"I want to tell you something," he said; "but you mustn't look at me or
I couldn't. Sit down there." She curled herself up on the floor, leaning
back against his knees. "Mary"--he swallowed something which had stuck
in his throat--"Mary, I've got to enlist."

She was round in a flash.

"What do you mean you've got to?" she cried indignantly. "That beast
going to make you?" The beast was John's employer, a kindly man, whose
fault it was to regard John as one only among many, a matter on which
Mary often longed to put him right.

"No," said John. "But--but I've got to."

"Who's making you, then?"

"I don't know ... I suppose the GERMAN EMPEROR really."

"There's lots that ought to go before _you_ go. You've got a wife and a
child. Let those without go first."

"I know," said John doggedly. "I've thought of that."

She threw her arms round his neck in a sudden passion. "You _can't_
leave me, John, you _can't_! I couldn't bear it. Why, we've only been
married eighteen months. How can you want to go away and leave me and
baby and---- Why, you might get killed!" Her voice went up to a shriek.

"I don't _want_ to leave you," said John, a strange, terrifying,
rapid-speaking John; "I hate it. I hate war, I hate fighting, I hate
leaving you--oh, my God, how I hate leaving you, my darling! I've prayed
to God all day to stop the war before I have to go, but of course He
won't. Oh, Mary, _help_ me to go; don't make it harder for me."

She got off his knee; she brought a chair up opposite to him; she sat
down in it and rested her chin on her hands and looked straight at him.

"Tell me all about it," she said. "I'm quite all right." So he told her
all about it, and she never took her eyes off his face.

"A man came into the office to-day to talk to us about the war. The
Governor introduced him--Denham, his name was ... I knew he was all
right at once. You know how you feel that about some people ... He said
he thought perhaps some of us didn't quite know what to do, and he
wondered if he could help any of us ... Said of course he knew that, if
we thought England was in danger, we'd all rush to enlist, but perhaps
we didn't quite know how much England _was_ in danger, and all that
England stood for--liberty, peace, nationality, honour and so on. In
fact he'd come down to see if any of us would like to fight for England
... Said he was afraid it was rather cheek of him to ask us to defend
him, because that was what it came to, he being too old to fight. Said
he knew some of us would have to make terrible sacrifices, sacrifices
which he wasn't in the least making himself. Hoped we'd forgive him. He
couldn't say that if he were as young as us he'd enlist like a shot, any
more than he could say that if a woman jumped off Waterloo Bridge on a
dark night he'd jump in after her. On the whole he thought it would be
much easier to pretend he hadn't noticed. In fact that's very likely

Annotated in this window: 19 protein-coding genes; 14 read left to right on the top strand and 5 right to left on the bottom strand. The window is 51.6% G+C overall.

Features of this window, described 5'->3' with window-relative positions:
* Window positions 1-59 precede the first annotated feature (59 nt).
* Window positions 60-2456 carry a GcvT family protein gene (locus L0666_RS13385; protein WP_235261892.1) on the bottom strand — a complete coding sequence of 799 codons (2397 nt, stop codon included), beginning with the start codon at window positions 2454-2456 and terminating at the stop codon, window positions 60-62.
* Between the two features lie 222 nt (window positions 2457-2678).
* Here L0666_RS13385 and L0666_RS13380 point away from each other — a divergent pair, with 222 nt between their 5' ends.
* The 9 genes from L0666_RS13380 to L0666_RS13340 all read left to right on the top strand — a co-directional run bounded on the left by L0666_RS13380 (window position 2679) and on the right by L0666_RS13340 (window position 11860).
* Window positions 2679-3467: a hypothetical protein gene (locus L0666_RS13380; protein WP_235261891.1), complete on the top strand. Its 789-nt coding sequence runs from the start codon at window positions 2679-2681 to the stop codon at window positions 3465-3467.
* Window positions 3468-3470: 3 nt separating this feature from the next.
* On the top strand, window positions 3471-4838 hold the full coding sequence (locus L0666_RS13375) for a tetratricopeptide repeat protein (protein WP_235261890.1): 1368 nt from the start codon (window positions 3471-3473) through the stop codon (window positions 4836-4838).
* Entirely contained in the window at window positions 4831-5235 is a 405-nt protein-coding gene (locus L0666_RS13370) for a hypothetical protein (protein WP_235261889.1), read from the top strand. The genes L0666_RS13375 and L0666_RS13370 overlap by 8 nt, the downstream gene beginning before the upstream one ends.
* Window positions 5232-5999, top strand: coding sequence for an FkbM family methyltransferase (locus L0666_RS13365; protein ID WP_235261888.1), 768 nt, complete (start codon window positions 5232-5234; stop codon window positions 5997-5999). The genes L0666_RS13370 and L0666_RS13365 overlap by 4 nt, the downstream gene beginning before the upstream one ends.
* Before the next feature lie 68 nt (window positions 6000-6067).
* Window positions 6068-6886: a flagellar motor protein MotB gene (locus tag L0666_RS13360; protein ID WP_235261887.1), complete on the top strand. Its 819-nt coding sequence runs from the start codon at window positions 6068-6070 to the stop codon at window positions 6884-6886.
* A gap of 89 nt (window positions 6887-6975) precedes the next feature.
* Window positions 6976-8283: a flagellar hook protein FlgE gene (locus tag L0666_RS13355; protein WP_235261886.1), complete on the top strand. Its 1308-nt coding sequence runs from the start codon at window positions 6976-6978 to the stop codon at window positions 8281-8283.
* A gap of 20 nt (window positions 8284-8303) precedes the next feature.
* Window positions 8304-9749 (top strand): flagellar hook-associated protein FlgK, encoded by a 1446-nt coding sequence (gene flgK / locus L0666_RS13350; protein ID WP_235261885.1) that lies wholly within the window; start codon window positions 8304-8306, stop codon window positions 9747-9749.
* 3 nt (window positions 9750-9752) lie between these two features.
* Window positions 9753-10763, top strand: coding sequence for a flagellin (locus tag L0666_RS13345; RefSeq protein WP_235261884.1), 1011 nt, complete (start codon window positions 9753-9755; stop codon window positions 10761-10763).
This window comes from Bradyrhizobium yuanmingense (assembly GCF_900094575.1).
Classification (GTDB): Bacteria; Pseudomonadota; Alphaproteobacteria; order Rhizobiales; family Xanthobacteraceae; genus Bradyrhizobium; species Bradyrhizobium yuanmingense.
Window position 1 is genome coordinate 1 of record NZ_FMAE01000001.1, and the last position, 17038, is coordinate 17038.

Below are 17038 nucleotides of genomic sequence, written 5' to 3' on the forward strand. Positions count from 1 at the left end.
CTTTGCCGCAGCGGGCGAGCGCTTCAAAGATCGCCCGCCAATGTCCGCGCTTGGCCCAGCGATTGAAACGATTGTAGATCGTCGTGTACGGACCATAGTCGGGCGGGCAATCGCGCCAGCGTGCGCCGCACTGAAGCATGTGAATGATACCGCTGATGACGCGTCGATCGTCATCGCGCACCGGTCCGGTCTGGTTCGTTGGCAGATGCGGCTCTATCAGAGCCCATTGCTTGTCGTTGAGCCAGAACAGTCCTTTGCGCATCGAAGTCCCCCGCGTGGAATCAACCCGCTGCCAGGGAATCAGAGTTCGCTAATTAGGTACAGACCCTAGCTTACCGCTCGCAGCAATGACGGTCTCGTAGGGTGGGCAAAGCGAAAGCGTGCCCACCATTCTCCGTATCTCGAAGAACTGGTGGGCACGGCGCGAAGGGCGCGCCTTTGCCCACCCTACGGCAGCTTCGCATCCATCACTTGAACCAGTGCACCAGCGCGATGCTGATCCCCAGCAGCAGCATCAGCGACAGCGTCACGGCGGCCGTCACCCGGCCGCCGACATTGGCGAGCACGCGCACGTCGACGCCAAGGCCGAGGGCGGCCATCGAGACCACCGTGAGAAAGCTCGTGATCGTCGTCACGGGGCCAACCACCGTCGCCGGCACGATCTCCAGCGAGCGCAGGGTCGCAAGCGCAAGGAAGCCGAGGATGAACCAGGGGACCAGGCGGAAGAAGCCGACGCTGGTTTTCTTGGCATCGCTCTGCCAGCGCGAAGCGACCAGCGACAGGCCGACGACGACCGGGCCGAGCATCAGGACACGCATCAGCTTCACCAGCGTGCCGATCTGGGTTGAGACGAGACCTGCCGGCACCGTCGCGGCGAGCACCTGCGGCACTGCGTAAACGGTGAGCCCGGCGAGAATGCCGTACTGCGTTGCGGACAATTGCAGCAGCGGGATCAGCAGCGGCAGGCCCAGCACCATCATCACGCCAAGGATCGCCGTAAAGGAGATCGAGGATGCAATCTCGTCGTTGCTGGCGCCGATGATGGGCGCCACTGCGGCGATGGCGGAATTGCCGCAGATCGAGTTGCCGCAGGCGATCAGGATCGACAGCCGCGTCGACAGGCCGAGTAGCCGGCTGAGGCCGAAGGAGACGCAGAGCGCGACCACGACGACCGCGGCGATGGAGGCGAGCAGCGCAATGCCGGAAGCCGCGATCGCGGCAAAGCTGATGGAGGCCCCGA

what he _would_ do. But if someone, say the mother of the girl, pointed
out the body to him, then he'd have to come to a decision. Well, he was
in the position of that mother, he had come down to point out the body.
He confessed it wasn't the job he liked best, pointing out bodies for
other people to save, but he was doing it because he thought it might be
of some service. That was what we all had to realize, that it was a time
when we had to do things we didn't like. 'Business as usual' might be a
good motto, but 'Happiness as usual' was a thing we mustn't expect ..."

John fell into silence again.

"What else did he say?" asked Mary, still with her eyes fastened on his
face, as though she were looking at him for the last time.

"That was how he began. I can't tell you all he said afterwards, but I
felt as if I'd just fight for _him_, even if there was nobody else in
England ..."

"Aren't there lots of people who wouldn't mind going as much as you?"
said Mary timidly. "I mean men with no wives or children. Oughtn't they
to go first?"

"I suppose they ought. But, you see, you'd never get anywhere like that.
A would wait for B who was married but had no child, and B would wait
for C who wasn't married but had a mother, and C would wait for D who
was an orphan, and so on. That's what Mr. Denham said."

"I see," said Mary miserably.

"I don't quite understand what we're in the world for," said poor John,
"or what the world's for at all. But I suppose the great thing is
that--that good ideas should live and bad ideas should die ... I haven't
done much for good ideas so far, I'm not the sort of person who could
... just one out of thousands of others ... But I could do something for
good ideas out there. I could help beat the bad idea of War ... Mr.
Denham says if we win there's lots of men, all the best and cleverest in
the country, who are pledged to see that there shall be no more war.
Well, that's what I call a good idea ... only we've got to win first."

"I know it sounds a wretched thing to say, but what about money?" asked
Mary hesitatingly.

"Mother would take you in; there'll be enough to pay her something. We
might try and let the house."

And then all the memories of summer evenings and happy Sundays rushed
upon Mary and she broke down.

"Our little garden of which we were so proud!" she sobbed.

"The Belgians," said John sadly, "were proud of their little gardens."

       * * *